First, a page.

Circular economy could save 11% of annual global water demand, research finds

The adaptation of circular economy methods in water-stressed regions could save 412 billion cubic metres of water each year, the equivalent to 11% of annual global water demand, according to new research from multinational banking group ING.

Global fresh water demand is expected to grow by 2% each year over the coming decades

Global fresh water demand is expected to grow by 2% each year over the coming decades

A report from the Dutch firm has analysed the circular potential in six regions including California, Netherlands and Bangladesh. The study found that circular water measures, ranging from water demand reduction to increasing water availability through re-use and retention, can significantly reduce water shortages in these stressed regions.

California is cited as a prime example, where circular approaches have been shown to almost have the number of years of anticipated shortages. Research suggests that for the years for which shortages remain throughout the period 2017-50, these are likely to be reduced by more than 90%.

ING notes that applying the principles of the circular economy offers a range of new business opportunities in the water supply chain, particularly in the field of efficient irrigation techniques, sustainable water pumping as well as water treatment and re-use.

The report reads: “Business opportunities arise across the whole water supply chain. From research and consulting activities, through to engineering and construction activities, to maintenance activities. This involves skilled labour and therefore requires programmes to educate people.”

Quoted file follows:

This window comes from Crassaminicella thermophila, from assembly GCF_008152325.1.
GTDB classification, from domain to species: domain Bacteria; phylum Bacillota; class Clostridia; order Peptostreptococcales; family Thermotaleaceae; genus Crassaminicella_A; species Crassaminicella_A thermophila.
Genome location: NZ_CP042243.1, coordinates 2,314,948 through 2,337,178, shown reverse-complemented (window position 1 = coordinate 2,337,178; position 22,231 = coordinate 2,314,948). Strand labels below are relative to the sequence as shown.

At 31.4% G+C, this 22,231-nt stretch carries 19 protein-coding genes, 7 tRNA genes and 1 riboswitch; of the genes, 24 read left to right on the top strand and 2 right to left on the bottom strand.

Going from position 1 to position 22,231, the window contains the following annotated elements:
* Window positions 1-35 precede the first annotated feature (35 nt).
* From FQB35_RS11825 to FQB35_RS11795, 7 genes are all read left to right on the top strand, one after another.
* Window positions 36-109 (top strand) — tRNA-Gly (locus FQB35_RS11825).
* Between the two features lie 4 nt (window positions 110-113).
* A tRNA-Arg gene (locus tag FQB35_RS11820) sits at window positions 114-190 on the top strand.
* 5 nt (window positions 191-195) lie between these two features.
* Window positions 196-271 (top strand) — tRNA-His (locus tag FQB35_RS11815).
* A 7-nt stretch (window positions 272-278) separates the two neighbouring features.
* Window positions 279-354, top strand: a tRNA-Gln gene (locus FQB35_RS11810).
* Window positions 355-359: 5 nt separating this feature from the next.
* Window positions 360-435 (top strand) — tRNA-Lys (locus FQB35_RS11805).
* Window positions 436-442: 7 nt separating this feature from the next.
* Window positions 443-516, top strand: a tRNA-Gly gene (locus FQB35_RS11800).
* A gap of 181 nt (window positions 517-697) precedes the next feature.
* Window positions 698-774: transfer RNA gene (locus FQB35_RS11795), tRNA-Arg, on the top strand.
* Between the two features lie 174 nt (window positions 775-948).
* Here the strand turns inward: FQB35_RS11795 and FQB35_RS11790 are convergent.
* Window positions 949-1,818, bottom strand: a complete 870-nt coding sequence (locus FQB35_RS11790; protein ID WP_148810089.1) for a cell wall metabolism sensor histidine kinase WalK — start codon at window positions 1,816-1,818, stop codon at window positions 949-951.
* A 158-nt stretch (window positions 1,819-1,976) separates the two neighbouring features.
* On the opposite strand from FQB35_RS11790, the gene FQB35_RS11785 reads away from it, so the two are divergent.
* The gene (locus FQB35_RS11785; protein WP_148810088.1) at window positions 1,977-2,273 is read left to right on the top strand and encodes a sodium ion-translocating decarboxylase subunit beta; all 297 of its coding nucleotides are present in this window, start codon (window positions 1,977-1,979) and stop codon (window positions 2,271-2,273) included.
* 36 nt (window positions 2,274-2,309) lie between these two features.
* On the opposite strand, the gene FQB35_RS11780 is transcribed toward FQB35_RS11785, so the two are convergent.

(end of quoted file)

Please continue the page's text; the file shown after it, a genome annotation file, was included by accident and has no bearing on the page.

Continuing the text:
Global fresh water demand is expected to grow by 2% each year over the coming decades. This demand will outstrip the sustainable water supply in 2040 by 35% if no changes are made, according to research.

The ING research states that circular economy approaches can provide an alternative to desalination projects, which often generate considerable carbon and ecological footprints. The report does concede that in areas where water shortages are only slightly alleviated by the circular economy, such as the United Arab Emirates (UAE), desalination will continue to play a crucial role in addressing the issue.

Cascade of risks

Transitional efforts to a low-carbon economy hinge on a global ability to tackle the water scarcity climate crisis. A World Resources Institute (WRI) report from 2015 suggested that, by 2040, 33 countries would be at risk from water-stress.

Last November, businesses were issued a "wake-up call" by a CDP report which revealed that water risks fuelled by climate change cost the private sector $14bn (£11.3bn) over the previous year.

Fortunately, a number of external business drivers have emerged that place water stress and security at the heart of forward-thinking companies. The largest of these drivers is the UN's Sustainable Development Goals (SDGs). Goal Six calls on businesses to “ensure availability and sustainable management of water and sanitation for all” and efforts are being made to achieve this.

Many companies are already acutely aware of the risks that water security poses and have started to take steps to protect their business models. For instance, multinational firm PepsiCo has revealed that its water stewardship efforts have led to a 26% reduction in operational water usage since 2006 - exceeding its initial 20% goal.

That announcement came hot on the heels of the news that soft drinks rival Coca-Cola had become the first Fortune 500 Company to replenish all of the water it uses globally back to nature and communities.

edie recently heard from some of the private sector's leading lights on tackling water scarcity to uncover the business case that lies beneath the surface.

George Ogleby


Tags

Circular economy | desalination | Water scarcity

Topics

Water
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